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9 comments

  1. I will not stay living in a state that puts Gay marriage in the front of protect Minnesota for better background checks and to ban assault rifles and in the front of other issues like our budget. I have lived here in Minnesota all my life but I will not live in a state that passes legal Gay marriage nor do I want my grand-children growing up in schools that will teach them about it! We all will live in North Carolina where they were smart enough to add it into their constitution. Thank-you

  2. Good luck living in the US then mary davis. Our country is based on freedom for ALL not some and ignorance like yours is outdated and not needed!!!

  3. Zambanini4Equality

    @Mary Davis – Mississippi awaits you! It has a special place in its heart for people just like you who want go back to “better times” when black people and LGBT people were denied equal rights under the law. Meanwhile Minnesota moves forward and isn’t going back.

  4. Mary Davis, I don’t think you’re going leave Minnesota anytime soon unless you were arty planning to do so. And what do you think someone’s going to try to teach her grandkids? Did they have to marry someone of the same-sex even though they’re straight. That’s ridiculous. I think you’re saying “I don’t want them to teach my kids that it happens because that will be teaching them that it’s okay and I think it’s disgusting” why don’t you come out and say that?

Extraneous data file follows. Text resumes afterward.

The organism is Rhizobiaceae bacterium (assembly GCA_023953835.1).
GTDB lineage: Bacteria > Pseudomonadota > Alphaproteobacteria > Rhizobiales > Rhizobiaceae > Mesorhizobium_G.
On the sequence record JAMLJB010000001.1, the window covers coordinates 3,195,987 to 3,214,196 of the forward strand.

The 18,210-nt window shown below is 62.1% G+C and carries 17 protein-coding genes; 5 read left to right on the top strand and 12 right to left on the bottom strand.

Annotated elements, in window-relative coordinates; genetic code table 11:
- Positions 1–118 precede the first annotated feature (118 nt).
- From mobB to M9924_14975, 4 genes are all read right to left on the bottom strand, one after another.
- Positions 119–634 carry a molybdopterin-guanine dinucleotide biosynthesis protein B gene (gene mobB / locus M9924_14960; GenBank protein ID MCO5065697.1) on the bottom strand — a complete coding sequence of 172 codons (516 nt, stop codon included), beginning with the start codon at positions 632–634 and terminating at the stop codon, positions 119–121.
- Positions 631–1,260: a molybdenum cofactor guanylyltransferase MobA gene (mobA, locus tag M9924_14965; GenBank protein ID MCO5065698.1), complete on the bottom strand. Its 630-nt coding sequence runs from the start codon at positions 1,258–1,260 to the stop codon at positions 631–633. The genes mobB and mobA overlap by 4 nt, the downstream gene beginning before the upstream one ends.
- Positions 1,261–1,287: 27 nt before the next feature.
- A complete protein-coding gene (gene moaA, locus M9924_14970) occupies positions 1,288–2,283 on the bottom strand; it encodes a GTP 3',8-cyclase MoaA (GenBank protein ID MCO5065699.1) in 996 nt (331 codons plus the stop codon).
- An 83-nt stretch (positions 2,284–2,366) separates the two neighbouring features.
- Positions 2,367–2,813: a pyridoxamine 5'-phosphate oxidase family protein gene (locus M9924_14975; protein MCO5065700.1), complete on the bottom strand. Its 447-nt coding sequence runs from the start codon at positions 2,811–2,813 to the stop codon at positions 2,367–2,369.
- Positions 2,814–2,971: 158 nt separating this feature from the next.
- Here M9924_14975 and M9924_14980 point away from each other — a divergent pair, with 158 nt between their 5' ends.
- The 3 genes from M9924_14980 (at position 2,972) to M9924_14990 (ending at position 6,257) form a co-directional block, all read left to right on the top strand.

5. First, it is not “gay marriage”. It is “marriage”, the same word and the same legal rights and protections that straight couples get when they get married. Gay couples will just get the same rights and protections.

    Second, “equal protection” is guaranteed to all person by the Constitution. Gay people have a constitutional right to equal protection. There is a Supreme Court case, with oral arguments this month, to decide if gay people also have an equal right to get married.

    If you don’t want to live in a place where gay people have equal rights, you are quickly running out of places to live. The entire United States will soon be one of those places. You might have to move to Egypt, or Iran.

  6. Minnesotans overwhelmingly in favor of Traditional marriage. What is the point of having a vote if the vote is nullified and overturned by obstinate legislators?